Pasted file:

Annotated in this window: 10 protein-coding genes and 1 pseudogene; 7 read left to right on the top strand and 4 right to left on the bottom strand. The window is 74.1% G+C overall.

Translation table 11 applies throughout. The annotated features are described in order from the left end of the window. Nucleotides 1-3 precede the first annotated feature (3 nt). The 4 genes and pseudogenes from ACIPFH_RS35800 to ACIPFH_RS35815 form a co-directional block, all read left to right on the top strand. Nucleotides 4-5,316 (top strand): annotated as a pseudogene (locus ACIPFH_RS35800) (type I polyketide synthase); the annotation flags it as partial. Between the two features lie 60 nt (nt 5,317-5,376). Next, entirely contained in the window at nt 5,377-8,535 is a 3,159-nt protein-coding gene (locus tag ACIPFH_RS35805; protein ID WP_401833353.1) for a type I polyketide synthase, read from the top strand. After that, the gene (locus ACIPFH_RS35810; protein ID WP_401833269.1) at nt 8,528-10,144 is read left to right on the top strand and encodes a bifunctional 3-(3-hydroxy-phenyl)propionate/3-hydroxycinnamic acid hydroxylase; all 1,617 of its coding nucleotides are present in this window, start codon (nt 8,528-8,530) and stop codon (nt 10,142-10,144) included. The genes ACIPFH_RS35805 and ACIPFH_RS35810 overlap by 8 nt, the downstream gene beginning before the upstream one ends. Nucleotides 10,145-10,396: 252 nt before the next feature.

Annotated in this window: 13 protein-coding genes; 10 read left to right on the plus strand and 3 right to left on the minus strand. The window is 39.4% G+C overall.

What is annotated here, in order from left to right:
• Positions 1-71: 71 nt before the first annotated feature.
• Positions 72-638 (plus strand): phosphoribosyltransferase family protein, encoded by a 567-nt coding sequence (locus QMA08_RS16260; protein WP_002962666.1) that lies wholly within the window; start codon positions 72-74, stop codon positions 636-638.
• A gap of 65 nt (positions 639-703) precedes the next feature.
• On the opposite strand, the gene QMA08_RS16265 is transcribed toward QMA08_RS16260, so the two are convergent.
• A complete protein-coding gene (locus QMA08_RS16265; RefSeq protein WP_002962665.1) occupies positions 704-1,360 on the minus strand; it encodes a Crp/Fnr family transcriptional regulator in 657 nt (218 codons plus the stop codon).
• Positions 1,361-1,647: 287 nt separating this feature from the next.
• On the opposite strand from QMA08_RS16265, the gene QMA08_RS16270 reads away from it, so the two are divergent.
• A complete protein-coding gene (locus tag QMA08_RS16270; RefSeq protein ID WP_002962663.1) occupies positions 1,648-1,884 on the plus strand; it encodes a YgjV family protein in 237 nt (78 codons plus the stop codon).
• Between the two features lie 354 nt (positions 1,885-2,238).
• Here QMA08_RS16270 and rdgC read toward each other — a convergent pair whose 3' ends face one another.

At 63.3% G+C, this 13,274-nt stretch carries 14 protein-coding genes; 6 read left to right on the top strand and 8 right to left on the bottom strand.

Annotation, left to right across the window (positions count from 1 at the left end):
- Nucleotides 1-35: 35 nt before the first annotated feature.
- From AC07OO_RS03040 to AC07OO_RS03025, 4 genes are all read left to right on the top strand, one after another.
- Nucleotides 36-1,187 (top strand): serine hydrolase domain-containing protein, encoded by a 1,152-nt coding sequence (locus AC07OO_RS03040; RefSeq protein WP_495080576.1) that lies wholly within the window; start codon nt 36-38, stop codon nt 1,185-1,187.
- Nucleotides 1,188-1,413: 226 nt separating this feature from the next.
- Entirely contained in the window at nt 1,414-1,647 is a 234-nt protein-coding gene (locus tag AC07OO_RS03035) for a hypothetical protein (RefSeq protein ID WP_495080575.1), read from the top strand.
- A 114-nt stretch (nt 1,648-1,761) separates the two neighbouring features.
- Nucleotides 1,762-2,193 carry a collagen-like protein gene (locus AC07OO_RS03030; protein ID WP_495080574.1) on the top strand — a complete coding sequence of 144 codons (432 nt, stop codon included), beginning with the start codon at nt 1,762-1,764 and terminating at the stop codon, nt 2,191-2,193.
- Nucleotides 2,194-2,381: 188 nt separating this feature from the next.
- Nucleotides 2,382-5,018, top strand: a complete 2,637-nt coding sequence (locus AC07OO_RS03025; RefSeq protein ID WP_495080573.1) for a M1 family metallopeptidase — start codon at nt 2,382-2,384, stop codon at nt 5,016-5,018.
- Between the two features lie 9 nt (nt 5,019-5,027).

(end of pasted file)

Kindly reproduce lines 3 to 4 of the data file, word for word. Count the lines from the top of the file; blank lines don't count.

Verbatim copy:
Annotated in this window: 13 protein-coding genes; 10 read left to right on the plus strand and 3 right to left on the minus strand. The window is 39.4% G+C overall.

What is annotated here, in order from left to right: